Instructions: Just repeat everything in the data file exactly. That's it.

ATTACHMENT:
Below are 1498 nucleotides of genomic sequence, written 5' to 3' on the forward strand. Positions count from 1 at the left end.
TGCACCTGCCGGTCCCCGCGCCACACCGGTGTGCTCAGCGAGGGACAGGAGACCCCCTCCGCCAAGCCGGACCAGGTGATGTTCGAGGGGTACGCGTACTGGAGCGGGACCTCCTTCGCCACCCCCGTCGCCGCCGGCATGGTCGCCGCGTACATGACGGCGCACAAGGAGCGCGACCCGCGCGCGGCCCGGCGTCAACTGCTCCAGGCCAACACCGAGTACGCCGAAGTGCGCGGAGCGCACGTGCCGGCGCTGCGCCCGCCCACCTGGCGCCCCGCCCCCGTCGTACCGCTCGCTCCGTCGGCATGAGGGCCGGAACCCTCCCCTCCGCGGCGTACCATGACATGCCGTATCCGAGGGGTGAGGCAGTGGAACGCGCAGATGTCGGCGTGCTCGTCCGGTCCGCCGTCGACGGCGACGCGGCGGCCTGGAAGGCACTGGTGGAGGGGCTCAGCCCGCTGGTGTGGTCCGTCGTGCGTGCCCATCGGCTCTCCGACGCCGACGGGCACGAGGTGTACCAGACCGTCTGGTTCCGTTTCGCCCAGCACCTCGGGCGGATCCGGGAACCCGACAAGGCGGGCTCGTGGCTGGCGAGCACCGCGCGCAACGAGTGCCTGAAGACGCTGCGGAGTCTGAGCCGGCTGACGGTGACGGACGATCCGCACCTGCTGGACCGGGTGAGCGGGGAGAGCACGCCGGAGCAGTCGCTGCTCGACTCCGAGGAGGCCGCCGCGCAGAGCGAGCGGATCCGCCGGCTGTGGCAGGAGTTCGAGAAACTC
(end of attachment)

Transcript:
Below are 1498 nucleotides of genomic sequence, written 5' to 3' on the forward strand. Positions count from 1 at the left end.
TGCACCTGCCGGTCCCCGCGCCACACCGGTGTGCTCAGCGAGGGACAGGAGACCCCCTCCGCCAAGCCGGACCAGGTGATGTTCGAGGGGTACGCGTACTGGAGCGGGACCTCCTTCGCCACCCCCGTCGCCGCCGGCATGGTCGCCGCGTACATGACGGCGCACAAGGAGCGCGACCCGCGCGCGGCCCGGCGTCAACTGCTCCAGGCCAACACCGAGTACGCCGAAGTGCGCGGAGCGCACGTGCCGGCGCTGCGCCCGCCCACCTGGCGCCCCGCCCCCGTCGTACCGCTCGCTCCGTCGGCATGAGGGCCGGAACCCTCCCCTCCGCGGCGTACCATGACATGCCGTATCCGAGGGGTGAGGCAGTGGAACGCGCAGATGTCGGCGTGCTCGTCCGGTCCGCCGTCGACGGCGACGCGGCGGCCTGGAAGGCACTGGTGGAGGGGCTCAGCCCGCTGGTGTGGTCCGTCGTGCGTGCCCATCGGCTCTCCGACGCCGACGGGCACGAGGTGTACCAGACCGTCTGGTTCCGTTTCGCCCAGCACCTCGGGCGGATCCGGGAACCCGACAAGGCGGGCTCGTGGCTGGCGAGCACCGCGCGCAACGAGTGCCTGAAGACGCTGCGGAGTCTGAGCCGGCTGACGGTGACGGACGATCCGCACCTGCTGGACCGGGTGAGCGGGGAGAGCACGCCGGAGCAGTCGCTGCTCGACTCCGAGGAGGCCGCCGCGCAGAGCGAGCGGATCCGCCGGCTGTGGCAGGAGTTCGAGAAACTC